10. 10. TOROIDAL CORE • Ring-shaped core, which is made from a long strip of silicon steel • Strip construction ensures that all the grain boundaries are pointing in the optimum direction, making the transformer more efficient by reducing the core's reluctance. • The ring shape eliminates the air gaps in core • The primary and secondary coils are wound concentrically to cover the entire surface of the core. • This minimizes the length of wire needed, and also provides screening to prevent the core's magnetic field from generating electromagnetic interference.
  11. 11. CORE STACK • Total amount of the steel laminations needed to produce the correct core area for the power in watts, or volt amperes that the transformer is required to handle • Core can be stacked in two ways : Interleaved fashion : each lamination is staggered opposite to the other (turned 180 degrees opposite the other) provides for the least amount of air gap in the core, and the highest efficiency. Butt Stacked fashion : all the E type lams are stacked on one side, and all the I type lams are stacked on the other. This however creates an air gap thus increasing the losses.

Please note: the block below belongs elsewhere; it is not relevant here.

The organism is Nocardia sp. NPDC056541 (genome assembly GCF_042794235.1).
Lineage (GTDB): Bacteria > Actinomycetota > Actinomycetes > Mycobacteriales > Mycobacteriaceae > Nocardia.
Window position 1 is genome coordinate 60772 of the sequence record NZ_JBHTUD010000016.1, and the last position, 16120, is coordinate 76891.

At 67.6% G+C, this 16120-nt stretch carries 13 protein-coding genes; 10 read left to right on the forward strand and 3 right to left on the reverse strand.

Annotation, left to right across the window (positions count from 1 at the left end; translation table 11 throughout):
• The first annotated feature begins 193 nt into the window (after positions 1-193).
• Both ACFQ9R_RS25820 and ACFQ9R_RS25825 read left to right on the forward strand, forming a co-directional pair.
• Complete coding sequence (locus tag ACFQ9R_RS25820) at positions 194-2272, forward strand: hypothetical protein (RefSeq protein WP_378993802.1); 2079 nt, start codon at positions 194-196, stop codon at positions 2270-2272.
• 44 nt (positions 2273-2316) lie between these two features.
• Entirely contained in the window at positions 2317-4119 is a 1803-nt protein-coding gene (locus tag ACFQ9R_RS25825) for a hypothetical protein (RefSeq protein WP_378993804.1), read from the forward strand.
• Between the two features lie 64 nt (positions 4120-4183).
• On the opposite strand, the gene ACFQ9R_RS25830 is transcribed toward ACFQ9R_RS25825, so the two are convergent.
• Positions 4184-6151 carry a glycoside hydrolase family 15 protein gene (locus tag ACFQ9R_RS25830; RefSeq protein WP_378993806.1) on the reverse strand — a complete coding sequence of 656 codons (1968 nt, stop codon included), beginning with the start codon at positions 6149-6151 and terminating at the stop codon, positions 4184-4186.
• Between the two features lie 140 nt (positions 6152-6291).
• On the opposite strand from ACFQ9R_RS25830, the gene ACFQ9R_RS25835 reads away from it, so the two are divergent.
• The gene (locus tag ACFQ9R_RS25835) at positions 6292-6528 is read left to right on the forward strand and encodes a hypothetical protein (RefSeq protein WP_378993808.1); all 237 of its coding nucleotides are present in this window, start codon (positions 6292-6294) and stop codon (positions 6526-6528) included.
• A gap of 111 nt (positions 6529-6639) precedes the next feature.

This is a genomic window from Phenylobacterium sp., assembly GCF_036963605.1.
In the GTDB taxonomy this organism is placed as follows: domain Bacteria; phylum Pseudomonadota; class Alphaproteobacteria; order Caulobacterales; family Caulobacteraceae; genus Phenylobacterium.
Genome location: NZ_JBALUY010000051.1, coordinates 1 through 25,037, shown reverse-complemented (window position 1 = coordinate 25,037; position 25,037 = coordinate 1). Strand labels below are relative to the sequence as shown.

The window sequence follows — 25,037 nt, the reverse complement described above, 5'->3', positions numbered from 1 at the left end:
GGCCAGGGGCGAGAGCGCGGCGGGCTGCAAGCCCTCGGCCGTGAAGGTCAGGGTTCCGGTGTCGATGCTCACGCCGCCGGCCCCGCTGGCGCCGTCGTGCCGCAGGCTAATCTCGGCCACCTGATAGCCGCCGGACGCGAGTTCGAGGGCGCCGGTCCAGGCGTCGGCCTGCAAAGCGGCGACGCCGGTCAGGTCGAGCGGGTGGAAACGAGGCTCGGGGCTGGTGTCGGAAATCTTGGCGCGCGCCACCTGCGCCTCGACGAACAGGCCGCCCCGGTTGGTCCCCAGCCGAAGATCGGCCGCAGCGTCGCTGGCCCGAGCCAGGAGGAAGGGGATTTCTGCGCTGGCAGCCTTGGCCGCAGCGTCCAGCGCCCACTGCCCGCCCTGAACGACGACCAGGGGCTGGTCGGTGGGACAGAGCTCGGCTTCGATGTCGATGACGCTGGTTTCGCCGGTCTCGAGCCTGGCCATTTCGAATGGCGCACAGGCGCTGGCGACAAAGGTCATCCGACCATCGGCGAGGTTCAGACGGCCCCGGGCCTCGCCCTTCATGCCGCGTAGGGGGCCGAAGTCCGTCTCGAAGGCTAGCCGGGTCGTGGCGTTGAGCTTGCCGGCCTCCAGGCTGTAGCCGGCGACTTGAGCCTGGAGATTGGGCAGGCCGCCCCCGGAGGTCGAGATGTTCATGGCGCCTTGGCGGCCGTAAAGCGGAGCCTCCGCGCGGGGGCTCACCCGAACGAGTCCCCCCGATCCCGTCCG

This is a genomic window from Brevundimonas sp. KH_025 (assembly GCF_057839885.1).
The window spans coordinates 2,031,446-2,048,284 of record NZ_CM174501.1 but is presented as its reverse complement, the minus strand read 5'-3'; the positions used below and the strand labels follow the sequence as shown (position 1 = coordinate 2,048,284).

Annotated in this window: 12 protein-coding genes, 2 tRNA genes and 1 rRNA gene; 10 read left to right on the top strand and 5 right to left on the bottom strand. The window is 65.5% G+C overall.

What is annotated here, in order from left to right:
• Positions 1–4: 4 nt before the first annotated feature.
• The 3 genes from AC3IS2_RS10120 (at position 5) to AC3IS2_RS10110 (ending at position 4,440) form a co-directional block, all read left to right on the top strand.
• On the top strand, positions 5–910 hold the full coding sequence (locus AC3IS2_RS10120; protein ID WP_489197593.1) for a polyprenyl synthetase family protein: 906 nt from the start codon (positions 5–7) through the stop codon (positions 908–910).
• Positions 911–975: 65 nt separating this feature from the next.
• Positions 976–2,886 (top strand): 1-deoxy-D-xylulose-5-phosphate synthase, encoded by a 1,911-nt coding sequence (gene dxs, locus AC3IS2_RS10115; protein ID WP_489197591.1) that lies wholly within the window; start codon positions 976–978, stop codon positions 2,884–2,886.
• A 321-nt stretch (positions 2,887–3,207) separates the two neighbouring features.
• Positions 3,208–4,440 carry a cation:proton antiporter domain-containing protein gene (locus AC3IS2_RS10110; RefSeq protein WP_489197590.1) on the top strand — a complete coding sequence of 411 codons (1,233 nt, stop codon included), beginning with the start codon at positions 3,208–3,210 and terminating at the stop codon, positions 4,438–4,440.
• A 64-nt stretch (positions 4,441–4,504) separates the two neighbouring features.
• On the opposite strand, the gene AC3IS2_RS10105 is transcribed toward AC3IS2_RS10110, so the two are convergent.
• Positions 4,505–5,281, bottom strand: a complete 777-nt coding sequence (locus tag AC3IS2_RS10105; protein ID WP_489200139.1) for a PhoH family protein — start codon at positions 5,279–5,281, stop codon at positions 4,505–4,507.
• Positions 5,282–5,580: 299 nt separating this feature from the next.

12. 12. CORE STACK However, when a DC current is superimposed on an AC current as in an audio transformer or filter choke, the air gap can stop the core from saturating.
  13. 13. WINDINGS • Primary and secondary conductors are coils of conducting wire because each turn of the coil contributes to the magnetic field, creating a higher magnetic flux density than would a single conductor. • Larger power transformers are wounded with wire, copper or aluminum rectangular conductors, or strip conductors for very heavy currents. • High frequency transformers operating in the tens to hundreds of kilohertz uses windings made of Litz wire, to minimize the skin effect losses in the conductors. • Windings on both primary and secondary of a power transformer may have external connections (called taps) to intermediate points on the winding to allow adjustment of the voltage ratio